Landlord News

Landlords Warned about Gas Safety

Em Morley - November 20, 2012

Thousands suffer from carbon monoxide poisoning every year, due to dangerous gas boilers, cookers, and fires. In many cases, the issues could be corrected through simple maintenance of appliances.

Frequently there are landlords who attempt to make cutbacks by not regularly having their gas appliances serviced. In an effort to promote the importance of safety in this area, GasSafe is endorsing Gas Safety Week, from 10th-17th September 2012.

Landlords Warned about Gas Safety

Landlords Warned about Gas Safety

GasSafe is the authorised body that educates and approves qualified gas engineers.

A GasSafe spokesman says: “Badly fitted and poorly serviced appliances can cause gas leaks, fires, explosions as well as carbon monoxide poisoning. Using an illegal gas fitter can put lives at risk, only a GasSafe registered engineer should carry out gas work.”1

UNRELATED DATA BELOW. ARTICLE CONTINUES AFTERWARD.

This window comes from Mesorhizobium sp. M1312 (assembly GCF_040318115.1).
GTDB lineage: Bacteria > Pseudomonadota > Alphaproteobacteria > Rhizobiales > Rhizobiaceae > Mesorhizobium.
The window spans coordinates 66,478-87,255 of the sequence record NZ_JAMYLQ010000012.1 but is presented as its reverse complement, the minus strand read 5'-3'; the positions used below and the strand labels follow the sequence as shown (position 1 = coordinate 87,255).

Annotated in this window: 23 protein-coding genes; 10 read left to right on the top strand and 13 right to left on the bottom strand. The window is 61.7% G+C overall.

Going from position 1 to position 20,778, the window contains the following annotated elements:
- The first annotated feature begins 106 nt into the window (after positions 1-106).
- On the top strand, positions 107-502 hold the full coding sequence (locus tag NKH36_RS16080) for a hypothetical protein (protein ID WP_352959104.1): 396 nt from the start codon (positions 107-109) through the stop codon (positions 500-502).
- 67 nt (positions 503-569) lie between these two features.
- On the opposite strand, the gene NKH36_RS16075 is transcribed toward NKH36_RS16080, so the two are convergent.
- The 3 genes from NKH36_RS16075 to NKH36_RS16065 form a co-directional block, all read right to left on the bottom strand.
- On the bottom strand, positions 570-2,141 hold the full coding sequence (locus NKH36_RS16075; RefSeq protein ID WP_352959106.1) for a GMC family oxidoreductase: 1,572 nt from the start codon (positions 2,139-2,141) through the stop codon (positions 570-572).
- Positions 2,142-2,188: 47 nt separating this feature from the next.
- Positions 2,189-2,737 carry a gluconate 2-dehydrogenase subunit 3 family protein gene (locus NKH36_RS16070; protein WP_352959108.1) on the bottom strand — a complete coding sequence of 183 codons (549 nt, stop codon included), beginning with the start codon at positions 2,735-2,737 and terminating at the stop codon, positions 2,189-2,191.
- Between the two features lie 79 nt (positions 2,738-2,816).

Within the last month, three landlords have faced action for breaking gas safety regulations.

Magistrates in Sheffield heart that Waheed Ahmid and his wife Farhat Basharat rented out a house with numeral serious gas faults.

An engineer made the boiler, cooker, and gas fire in the lounge and dining room of the property inactive, as they were “immediately dangerous.”1 The house was also found to have traces of carbon monoxide fumes.

The couple were both given three-month jail terms and are suspended for 12 months. Ahmid must also complete 150 hours of community service and pay £2,500 in costs, and Basharat will serve 200 hours of community service, and pay £5,000 costs.

Another case saw landlord David MacDonald obliged to spend six months in prison, suspension for two years, 200 hours of community service, and costs of £8,211. A family had rented his flat and suffered carbon monoxide poisoning as a consequence of a faulty gas boiler that hadn’t been serviced in two years.

A Health and Safety Executive (HSE) inspector, Kevin Shorten, says: “Carbon monoxide can kill quickly without warning, and approximately 20 people die each year as a result of poisoning from gas appliances and flues that haven’t been properly installed, maintained, or that are poorly ventilated. Had a neighbour’s carbon monoxide alarm not sounded, the family could well be among that number.”1